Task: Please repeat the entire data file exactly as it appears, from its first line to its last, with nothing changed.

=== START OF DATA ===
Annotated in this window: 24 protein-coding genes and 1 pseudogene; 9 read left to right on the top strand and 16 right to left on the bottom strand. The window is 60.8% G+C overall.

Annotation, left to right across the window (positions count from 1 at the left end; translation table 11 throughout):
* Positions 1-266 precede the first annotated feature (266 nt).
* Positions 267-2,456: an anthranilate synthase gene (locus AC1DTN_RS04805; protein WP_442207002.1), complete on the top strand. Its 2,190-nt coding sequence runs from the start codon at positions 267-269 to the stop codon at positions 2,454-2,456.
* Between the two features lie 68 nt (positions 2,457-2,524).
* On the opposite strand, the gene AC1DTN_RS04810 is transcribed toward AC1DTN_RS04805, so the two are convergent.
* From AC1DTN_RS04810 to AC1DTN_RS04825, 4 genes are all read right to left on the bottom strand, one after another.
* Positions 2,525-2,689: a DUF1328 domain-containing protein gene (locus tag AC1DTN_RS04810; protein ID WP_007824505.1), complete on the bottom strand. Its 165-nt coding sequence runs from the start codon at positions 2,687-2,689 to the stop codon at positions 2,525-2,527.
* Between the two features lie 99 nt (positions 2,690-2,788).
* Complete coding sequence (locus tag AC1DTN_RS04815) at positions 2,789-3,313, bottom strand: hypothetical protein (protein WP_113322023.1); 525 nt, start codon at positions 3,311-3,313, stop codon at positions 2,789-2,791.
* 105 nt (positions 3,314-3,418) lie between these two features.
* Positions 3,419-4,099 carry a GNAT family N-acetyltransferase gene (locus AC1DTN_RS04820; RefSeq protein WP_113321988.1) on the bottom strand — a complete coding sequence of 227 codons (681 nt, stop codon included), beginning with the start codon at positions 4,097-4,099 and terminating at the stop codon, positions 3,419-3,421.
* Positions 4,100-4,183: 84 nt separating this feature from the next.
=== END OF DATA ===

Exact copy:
Annotated in this window: 24 protein-coding genes and 1 pseudogene; 9 read left to right on the top strand and 16 right to left on the bottom strand. The window is 60.8% G+C overall.

Annotation, left to right across the window (positions count from 1 at the left end; translation table 11 throughout):
* Positions 1-266 precede the first annotated feature (266 nt).
* Positions 267-2,456: an anthranilate synthase gene (locus AC1DTN_RS04805; protein WP_442207002.1), complete on the top strand. Its 2,190-nt coding sequence runs from the start codon at positions 267-269 to the stop codon at positions 2,454-2,456.
* Between the two features lie 68 nt (positions 2,457-2,524).
* On the opposite strand, the gene AC1DTN_RS04810 is transcribed toward AC1DTN_RS04805, so the two are convergent.
* From AC1DTN_RS04810 to AC1DTN_RS04825, 4 genes are all read right to left on the bottom strand, one after another.
* Positions 2,525-2,689: a DUF1328 domain-containing protein gene (locus tag AC1DTN_RS04810; protein ID WP_007824505.1), complete on the bottom strand. Its 165-nt coding sequence runs from the start codon at positions 2,687-2,689 to the stop codon at positions 2,525-2,527.
* Between the two features lie 99 nt (positions 2,690-2,788).
* Complete coding sequence (locus tag AC1DTN_RS04815) at positions 2,789-3,313, bottom strand: hypothetical protein (protein WP_113322023.1); 525 nt, start codon at positions 3,311-3,313, stop codon at positions 2,789-2,791.
* 105 nt (positions 3,314-3,418) lie between these two features.
* Positions 3,419-4,099 carry a GNAT family N-acetyltransferase gene (locus AC1DTN_RS04820; RefSeq protein WP_113321988.1) on the bottom strand — a complete coding sequence of 227 codons (681 nt, stop codon included), beginning with the start codon at positions 4,097-4,099 and terminating at the stop codon, positions 3,419-3,421.
* Positions 4,100-4,183: 84 nt separating this feature from the next.